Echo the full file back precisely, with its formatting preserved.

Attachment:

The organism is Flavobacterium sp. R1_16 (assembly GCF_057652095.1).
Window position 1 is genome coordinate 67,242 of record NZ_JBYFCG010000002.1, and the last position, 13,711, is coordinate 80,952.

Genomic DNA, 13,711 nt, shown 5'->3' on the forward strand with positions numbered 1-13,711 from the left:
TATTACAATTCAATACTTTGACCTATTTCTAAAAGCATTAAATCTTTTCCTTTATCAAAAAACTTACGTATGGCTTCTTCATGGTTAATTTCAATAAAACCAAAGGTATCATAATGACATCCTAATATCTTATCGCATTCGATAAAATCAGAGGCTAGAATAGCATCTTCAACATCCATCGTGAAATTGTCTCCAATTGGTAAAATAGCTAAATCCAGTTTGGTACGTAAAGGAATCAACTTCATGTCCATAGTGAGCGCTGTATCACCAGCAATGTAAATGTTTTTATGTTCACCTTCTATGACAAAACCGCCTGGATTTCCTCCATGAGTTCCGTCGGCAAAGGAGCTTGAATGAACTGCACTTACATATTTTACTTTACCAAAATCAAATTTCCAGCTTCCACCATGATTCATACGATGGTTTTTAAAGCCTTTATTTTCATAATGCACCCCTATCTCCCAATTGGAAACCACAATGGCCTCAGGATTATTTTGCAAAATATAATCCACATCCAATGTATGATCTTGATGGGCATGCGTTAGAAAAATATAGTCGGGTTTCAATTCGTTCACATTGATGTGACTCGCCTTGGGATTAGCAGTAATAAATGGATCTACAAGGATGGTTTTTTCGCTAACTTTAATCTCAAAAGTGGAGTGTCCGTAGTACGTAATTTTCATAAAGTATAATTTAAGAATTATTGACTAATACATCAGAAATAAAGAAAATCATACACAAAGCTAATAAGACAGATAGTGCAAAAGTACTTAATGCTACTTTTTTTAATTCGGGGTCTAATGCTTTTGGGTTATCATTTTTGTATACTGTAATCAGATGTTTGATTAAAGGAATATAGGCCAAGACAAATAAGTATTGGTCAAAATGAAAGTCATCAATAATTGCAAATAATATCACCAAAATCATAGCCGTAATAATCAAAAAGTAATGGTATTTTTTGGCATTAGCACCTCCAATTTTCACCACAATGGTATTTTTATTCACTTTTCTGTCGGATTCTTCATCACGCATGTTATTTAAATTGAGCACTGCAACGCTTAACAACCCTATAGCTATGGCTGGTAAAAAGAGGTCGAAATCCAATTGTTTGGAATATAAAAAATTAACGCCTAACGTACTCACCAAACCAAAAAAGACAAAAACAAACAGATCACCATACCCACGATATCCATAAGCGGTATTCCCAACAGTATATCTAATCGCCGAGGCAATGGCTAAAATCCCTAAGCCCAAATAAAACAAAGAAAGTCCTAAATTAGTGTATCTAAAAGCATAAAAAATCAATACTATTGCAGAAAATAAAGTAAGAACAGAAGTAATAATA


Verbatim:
The organism is Flavobacterium sp. R1_16 (assembly GCF_057652095.1).
Window position 1 is genome coordinate 67,242 of record NZ_JBYFCG010000002.1, and the last position, 13,711, is coordinate 80,952.

Genomic DNA, 13,711 nt, shown 5'->3' on the forward strand with positions numbered 1-13,711 from the left:
TATTACAATTCAATACTTTGACCTATTTCTAAAAGCATTAAATCTTTTCCTTTATCAAAAAACTTACGTATGGCTTCTTCATGGTTAATTTCAATAAAACCAAAGGTATCATAATGACATCCTAATATCTTATCGCATTCGATAAAATCAGAGGCTAGAATAGCATCTTCAACATCCATCGTGAAATTGTCTCCAATTGGTAAAATAGCTAAATCCAGTTTGGTACGTAAAGGAATCAACTTCATGTCCATAGTGAGCGCTGTATCACCAGCAATGTAAATGTTTTTATGTTCACCTTCTATGACAAAACCGCCTGGATTTCCTCCATGAGTTCCGTCGGCAAAGGAGCTTGAATGAACTGCACTTACATATTTTACTTTACCAAAATCAAATTTCCAGCTTCCACCATGATTCATACGATGGTTTTTAAAGCCTTTATTTTCATAATGCACCCCTATCTCCCAATTGGAAACCACAATGGCCTCAGGATTATTTTGCAAAATATAATCCACATCCAATGTATGATCTTGATGGGCATGCGTTAGAAAAATATAGTCGGGTTTCAATTCGTTCACATTGATGTGACTCGCCTTGGGATTAGCAGTAATAAATGGATCTACAAGGATGGTTTTTTCGCTAACTTTAATCTCAAAAGTGGAGTGTCCGTAGTACGTAATTTTCATAAAGTATAATTTAAGAATTATTGACTAATACATCAGAAATAAAGAAAATCATACACAAAGCTAATAAGACAGATAGTGCAAAAGTACTTAATGCTACTTTTTTTAATTCGGGGTCTAATGCTTTTGGGTTATCATTTTTGTATACTGTAATCAGATGTTTGATTAAAGGAATATAGGCCAAGACAAATAAGTATTGGTCAAAATGAAAGTCATCAATAATTGCAAATAATATCACCAAAATCATAGCCGTAATAATCAAAAAGTAATGGTATTTTTTGGCATTAGCACCTCCAATTTTCACCACAATGGTATTTTTATTCACTTTTCTGTCGGATTCTTCATCACGCATGTTATTTAAATTGAGCACTGCAACGCTTAACAACCCTATAGCTATGGCTGGTAAAAAGAGGTCGAAATCCAATTGTTTGGAATATAAAAAATTAACGCCTAACGTACTCACCAAACCAAAAAAGACAAAAACAAACAGATCACCATACCCACGATATCCATAAGCGGTATTCCCAACAGTATATCTAATCGCCGAGGCAATGGCTAAAATCCCTAAGCCCAAATAAAACAAAGAAAGTCCTAAATTAGTGTATCTAAAAGCATAAAAAATCAATACTATTGCAGAAAATAAAGTAAGAACAGAAGTAATAATA